Milan Skyscrapers, by Patrick Bombaert

Inside China’s plan for a massive forest-covered city

by Adele Peters, Fast Company

Liuzhou, an industrial city in southern China, looks like a typical modern Chinese metropolis, filled with concrete high-rises and often shrouded in smog. But the city’s newest district, in planning now, will be different: Every building, from schools to office and apartment towers, will be covered in trees and plants.

Called “Forest City,” the area–roughly half the size of Central Park–will be home to 30,000 people, 40,000 trees, and nearly 1 million plants. It’s similar to a design first realized in Milan–where the project’s architect, Stefano Boeri, completed two tree-covered skyscrapers in 2014–but at a much larger scale.

The district, in the northern part of Liuzhou, will connect to the rest of the city via a rail line, and will include two schools, a hospital, and residential and commercial areas along with parks. From a distance, the terraced, tree-covered buildings will echo the shape of nearby hills.

In any project, Boeri’s team begins by planning landscaping on the ground. But by adding a dense network of trees and shrubs to balconies, it’s possible to multiply the benefits of greenery in an urban neighborhood. In Milan, the two towers house as many trees as might be found on five to seven acres of actual forest, on roughly a tenth of the land. In Nanjing, China, where the architecture firm is working on another two towers, the buildings will have as many trees as nearly 10 acres of forest.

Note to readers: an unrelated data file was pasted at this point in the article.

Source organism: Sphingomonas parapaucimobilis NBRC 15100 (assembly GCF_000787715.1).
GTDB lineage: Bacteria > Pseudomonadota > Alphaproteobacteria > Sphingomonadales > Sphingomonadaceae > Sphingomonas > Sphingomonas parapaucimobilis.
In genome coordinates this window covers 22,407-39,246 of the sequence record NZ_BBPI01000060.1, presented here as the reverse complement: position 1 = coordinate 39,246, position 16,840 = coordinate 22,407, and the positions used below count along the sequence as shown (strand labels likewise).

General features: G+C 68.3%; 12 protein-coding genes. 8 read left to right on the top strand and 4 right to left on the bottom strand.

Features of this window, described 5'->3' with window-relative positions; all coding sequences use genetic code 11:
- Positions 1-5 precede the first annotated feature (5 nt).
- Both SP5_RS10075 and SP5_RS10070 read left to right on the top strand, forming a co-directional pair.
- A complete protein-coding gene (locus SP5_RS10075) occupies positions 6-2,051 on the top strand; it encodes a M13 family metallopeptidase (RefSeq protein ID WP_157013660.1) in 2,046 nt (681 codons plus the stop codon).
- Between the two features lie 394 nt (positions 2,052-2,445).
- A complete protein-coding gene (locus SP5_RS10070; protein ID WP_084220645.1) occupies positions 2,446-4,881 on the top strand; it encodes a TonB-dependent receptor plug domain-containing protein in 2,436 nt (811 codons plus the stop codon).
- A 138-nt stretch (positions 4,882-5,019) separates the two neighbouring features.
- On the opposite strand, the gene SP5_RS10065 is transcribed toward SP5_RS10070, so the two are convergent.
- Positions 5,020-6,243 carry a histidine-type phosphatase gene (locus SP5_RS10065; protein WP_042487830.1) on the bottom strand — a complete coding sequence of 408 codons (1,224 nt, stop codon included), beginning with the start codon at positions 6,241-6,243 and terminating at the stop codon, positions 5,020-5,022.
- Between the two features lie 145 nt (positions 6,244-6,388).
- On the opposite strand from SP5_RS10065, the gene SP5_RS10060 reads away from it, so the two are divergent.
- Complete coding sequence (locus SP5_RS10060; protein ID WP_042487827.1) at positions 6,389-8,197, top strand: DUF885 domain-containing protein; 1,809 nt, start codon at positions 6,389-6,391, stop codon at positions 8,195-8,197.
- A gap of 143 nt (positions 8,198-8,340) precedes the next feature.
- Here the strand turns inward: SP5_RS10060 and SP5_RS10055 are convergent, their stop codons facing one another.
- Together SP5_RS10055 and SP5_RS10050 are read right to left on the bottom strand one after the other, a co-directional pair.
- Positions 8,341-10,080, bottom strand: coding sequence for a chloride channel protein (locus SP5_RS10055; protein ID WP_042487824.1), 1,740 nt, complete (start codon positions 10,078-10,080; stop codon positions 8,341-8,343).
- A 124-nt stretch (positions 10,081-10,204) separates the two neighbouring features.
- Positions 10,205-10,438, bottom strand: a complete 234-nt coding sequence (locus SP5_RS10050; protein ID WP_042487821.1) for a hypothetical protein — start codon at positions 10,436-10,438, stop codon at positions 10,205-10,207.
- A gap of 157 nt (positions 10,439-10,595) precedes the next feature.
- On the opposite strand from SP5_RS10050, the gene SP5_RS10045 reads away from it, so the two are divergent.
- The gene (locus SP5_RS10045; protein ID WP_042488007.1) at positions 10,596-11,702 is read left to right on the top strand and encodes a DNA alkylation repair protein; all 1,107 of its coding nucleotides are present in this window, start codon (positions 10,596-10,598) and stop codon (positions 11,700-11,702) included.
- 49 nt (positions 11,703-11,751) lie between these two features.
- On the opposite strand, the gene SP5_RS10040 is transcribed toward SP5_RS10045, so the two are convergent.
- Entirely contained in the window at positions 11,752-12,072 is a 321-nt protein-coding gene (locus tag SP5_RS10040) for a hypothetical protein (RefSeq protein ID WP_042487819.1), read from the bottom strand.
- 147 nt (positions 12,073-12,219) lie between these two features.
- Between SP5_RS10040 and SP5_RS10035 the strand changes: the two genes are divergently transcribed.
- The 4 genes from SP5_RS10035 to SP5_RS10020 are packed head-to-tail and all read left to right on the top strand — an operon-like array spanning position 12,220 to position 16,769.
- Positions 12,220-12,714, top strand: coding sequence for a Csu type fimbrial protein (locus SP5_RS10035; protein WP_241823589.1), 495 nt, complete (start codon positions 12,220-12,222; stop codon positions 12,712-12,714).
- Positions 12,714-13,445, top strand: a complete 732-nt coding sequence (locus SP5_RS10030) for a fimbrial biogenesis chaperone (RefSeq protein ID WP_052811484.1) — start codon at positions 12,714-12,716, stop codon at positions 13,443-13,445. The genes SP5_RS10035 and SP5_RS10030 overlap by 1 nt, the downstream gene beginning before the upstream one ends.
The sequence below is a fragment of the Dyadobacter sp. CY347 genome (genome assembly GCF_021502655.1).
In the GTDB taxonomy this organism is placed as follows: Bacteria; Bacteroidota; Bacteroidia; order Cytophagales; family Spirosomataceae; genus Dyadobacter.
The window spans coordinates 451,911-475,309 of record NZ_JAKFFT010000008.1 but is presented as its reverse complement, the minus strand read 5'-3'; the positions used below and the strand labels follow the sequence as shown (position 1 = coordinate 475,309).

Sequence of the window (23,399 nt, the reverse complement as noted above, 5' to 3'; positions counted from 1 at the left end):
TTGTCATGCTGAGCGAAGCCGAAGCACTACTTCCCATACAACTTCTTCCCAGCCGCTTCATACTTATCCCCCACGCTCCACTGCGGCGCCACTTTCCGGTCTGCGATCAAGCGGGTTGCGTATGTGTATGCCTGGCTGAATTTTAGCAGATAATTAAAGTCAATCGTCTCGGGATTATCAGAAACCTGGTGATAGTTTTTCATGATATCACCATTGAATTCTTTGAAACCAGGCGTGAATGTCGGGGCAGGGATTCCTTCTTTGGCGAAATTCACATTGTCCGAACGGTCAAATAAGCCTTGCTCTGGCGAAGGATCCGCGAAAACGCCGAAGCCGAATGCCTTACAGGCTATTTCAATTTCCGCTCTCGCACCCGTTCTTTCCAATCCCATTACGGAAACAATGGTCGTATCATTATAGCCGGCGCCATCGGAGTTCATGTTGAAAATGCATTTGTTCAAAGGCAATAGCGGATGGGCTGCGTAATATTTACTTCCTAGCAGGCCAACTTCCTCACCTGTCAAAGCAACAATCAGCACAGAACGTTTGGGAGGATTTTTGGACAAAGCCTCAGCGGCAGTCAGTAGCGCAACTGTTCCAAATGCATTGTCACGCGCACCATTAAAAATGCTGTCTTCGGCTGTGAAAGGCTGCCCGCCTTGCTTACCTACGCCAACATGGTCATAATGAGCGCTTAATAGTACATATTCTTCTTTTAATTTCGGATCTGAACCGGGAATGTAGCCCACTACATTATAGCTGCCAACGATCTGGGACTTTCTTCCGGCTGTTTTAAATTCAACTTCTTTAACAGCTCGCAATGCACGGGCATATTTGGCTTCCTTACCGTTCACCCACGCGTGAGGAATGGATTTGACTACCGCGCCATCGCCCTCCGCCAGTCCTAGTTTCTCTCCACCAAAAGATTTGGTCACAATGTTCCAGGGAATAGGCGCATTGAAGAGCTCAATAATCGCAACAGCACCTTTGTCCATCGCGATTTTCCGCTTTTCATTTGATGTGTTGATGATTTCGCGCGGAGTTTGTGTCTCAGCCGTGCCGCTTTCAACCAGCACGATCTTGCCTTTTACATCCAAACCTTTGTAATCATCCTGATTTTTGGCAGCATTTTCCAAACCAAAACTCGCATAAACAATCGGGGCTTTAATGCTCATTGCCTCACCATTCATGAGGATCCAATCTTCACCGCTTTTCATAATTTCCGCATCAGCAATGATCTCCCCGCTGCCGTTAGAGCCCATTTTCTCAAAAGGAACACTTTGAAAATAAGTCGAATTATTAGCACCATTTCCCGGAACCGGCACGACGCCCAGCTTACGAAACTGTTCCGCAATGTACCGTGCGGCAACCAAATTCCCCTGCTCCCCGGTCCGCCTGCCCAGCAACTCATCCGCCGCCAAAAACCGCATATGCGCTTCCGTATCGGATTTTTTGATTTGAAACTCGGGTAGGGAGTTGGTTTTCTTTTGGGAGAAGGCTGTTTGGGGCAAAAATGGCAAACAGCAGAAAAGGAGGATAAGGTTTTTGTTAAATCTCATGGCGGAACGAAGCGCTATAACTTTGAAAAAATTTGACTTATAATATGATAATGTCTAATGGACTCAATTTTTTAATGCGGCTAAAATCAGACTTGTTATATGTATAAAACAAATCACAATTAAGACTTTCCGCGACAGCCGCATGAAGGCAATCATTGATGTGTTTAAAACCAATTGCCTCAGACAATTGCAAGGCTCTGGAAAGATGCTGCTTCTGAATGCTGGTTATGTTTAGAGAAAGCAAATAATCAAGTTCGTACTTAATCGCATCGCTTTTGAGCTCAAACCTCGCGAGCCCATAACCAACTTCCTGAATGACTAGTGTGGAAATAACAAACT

“[It’s] like a graft,” says Boeri. “You are nesting, in the center of a super dense and polluted environment, an ecosystem which has an amazing biodiversity, and which can really contribute in terms of absorption of CO2, production of oxygen, and absorption of the fine dust of pollution.”

Forest City, he says, will absorb an estimated 10,000 tons of carbon dioxide and 57 tons of particulate air pollution each year, while producing 900 tons of oxygen.

The architecture firm began working on the concept with another Chinese municipality a few years ago, as the Chinese government began to seek new approaches to development (that city, while still interested, hasn’t yet chosen to implement the idea, while Liuzhou is preparing to begin construction). Each year, millions of people in rural China move to cities seeking better jobs; in the past, government planners have often responded by adding suburban sprawl.

“They extend the periphery of the metropolis, and this addition of low-priced, low-quality settlements produces every year this crazy extension of a mediocre and polluted urban environment,” Boeri says. “I think what now is evident to the government is that this kind of answer to urbanization is now in doubt because it has so many disadvantages in terms of quality of life, air pollution, the cost in terms of commuting… I think they are in search of possible alternatives.”

The design also helps fight climate change close to a source of pollution. Cities are responsible for around three-quarters of the world’s carbon emissions. “Forests are absorbing 35-40% of that CO2,” says Boeri. “So the idea to move forests inside the city…it’s a way to meet the enemy in its field.”